JR came to me because she compulsively pulled out her own hair from the back of her scalp on the crown whenever she was stressed.   Sometimes she did this unconsciously or had not remembered she had done so.  Triggers were always work or performance-related and rooted in her self- perception of not being good enough.   JR had pulled her hair earlier in life at stressful times, starting at aged 14/15 at exam times and when starting work for the first time. She is now aged 49. We identified that the original and underlying trigger was the need to be liked and to gain approval from others which in turn stemmed from being bullied at school.  (Interestingly, JR did not feel the inclination to pull in the most traumatic times in her life – her father’s death, mother’s dementia diagnosis and own previous cancer scare). Feels more confident about voicing concern over her habit but needs to stop and doesn’t know how.

Symptoms:  Sometimes prompted by twiddling or stroking her hair, JR feels differences in root and texture, pulls out the most different, examines it, discards and then must find more similar hairswhich are also discarded.  She gains a feeling of “peace and achievement”, appreciates “the cold feeling” then becomes upset because it’s a bald patch, which provokes further “panic” because of what others will think.  Hastried pulling from other areas of scalp but this area feels “positive” to her.  If pulled patch is small, must make it bigger.>occupied with something specific, > shouting, > going to gym.

Motivations for Stopping:  Concern over re-growth of hair and others’ opinions of her.

Prescription 1:  Kali-S6X/Nat-M6X/Sil12X tissue salt combination; Syph LM1 &Aur LM1 water doses on alternate days. Patting self on the back when achieving& choosing a diversion activity at first signs of inclination to pull hair.

Intent:  Support for hair growth cycle.  Very active miasm.  Self-sabotage & not being good enough are twin issues of equal significance.  Symbolic yet powerful recognition/reinforcement of personal achievement.

Outcome:  

JR only felt a need to pull 2-3 times in 3 weeks and diverted herself with colouring books and by shouting out loud (in private).  She negotiated a work-from-home option 1 day per week and felt encouraged by her new hair growth/renewal as well as its improved texture.

Prescription 2:  Repeat with option to alternate Syph and Aur weekly if feels need.

Intent: Ongoing cellular support for hair and gentle, all-round benefit from both remedies.  JR recognised how the remedies had begun to resonate with her and how she would know when she no longer needed them.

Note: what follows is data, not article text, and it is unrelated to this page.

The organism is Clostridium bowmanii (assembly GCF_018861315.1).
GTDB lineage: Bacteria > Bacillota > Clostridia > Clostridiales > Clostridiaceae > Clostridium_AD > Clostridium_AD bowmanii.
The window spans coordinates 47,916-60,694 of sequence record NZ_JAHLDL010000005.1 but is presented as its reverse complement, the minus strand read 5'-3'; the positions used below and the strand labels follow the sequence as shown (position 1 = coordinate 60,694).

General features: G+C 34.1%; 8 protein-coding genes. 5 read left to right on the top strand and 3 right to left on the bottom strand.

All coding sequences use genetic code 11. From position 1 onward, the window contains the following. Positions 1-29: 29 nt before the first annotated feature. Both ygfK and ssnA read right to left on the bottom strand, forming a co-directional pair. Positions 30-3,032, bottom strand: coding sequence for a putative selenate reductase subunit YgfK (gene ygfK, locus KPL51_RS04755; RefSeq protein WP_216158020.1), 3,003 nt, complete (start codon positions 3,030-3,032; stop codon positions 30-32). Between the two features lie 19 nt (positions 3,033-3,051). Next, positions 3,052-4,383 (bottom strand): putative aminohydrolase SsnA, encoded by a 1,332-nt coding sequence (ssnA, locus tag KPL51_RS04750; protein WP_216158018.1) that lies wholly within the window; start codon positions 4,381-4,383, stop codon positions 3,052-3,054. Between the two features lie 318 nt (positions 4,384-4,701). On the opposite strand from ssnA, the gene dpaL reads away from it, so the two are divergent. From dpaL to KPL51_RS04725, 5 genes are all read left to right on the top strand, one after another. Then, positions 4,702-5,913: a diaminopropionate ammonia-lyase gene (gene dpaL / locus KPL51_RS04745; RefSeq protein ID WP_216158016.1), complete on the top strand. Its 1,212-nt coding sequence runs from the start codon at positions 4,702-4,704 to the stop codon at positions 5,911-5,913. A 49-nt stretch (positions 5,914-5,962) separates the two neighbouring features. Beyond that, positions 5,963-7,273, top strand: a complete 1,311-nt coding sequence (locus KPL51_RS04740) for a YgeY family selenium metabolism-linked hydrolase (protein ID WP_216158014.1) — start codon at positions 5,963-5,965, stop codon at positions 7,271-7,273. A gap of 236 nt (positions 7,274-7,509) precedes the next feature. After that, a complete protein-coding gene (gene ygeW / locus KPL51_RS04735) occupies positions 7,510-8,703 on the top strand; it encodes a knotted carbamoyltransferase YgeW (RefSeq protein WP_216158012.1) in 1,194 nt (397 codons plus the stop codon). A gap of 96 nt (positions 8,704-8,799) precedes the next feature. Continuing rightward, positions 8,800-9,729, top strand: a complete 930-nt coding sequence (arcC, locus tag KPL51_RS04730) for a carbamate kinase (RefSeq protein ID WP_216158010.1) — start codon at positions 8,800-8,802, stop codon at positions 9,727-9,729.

Outcome:  Within 4 months of treatment JR felt that both AurLM1 and the tissue salts had completed their work for her and was taking Syph LM1 on a weekly basis.  She no longer felt the urge to pull her hair at more stressful times and her emotional picture was generally very positive.  JR still felt the need for a weekly “pick-me-up” for the moment. 8 months on, she is confident and at ease with herself.  I have prescribed her constitutional remedy Calc-Carb to consolidate her overall cure.  She “checks-in” with me on a seasonal/p.r.n. basis. 

BIBLIOGRAPHY/REFERENCES:

Griffith, Colin (2015):  The Comprehensive Repertory of New Homeopathic Remedies:  A Guide to Strategic Prescribing, Watkins

Foreman, Elaine & Pollard Clair (2011):  Introducing CBT (Cognitive Behavioural Therapy):  A Practical Guide, Totem Books

[accessed 14 Sept 2016]

[accessed 12 Sept 2016]

[accessed 19 Oct 2016]

Kendall, P C &Hammen C (1998):  Abnormal Psychology: Understanding Human Problems, 2nd edition, Houghton Mifflin Company, Boston, New York

Reckitt Benckiser Healthcare International Ltd, Nurofen Plus Product Information Sheet, April 2012 revision

Watson Ian (1999):  A Guide to the Methodologies of Homœopathy – Cutting Edge Publications, Kendal, Cumbria, England, Revised edition the need or to do or to have something, or a very for something.

About the author

Sue Smith

Sue Smith

Sue Smith BA(Hons) LCHE MARHRHom was drawn to Homœopathy some years ago after it banished her chronic eczema and identified its original emotional trigger. She was thus inspired to study it for herself and qualified from the Centre for Homeopathic Education, London in 2004. Sue now has a varied, busy practice in Nottingham with patients of all ages, specialising in women’s lifespan health and wellbeing, allergies and anxiety related conditions. She also undertakes supervision and examination work. Prior to Homœopathy, Sue was a university lecturer and researcher in Developmental & Social Psychology and in Women’s Studies. Sue’s interests and CPD continue to expand according to her patient profile, which has inspired her to author several journal articles. She can be ed via her website, www.nottinghamhomeopathy.com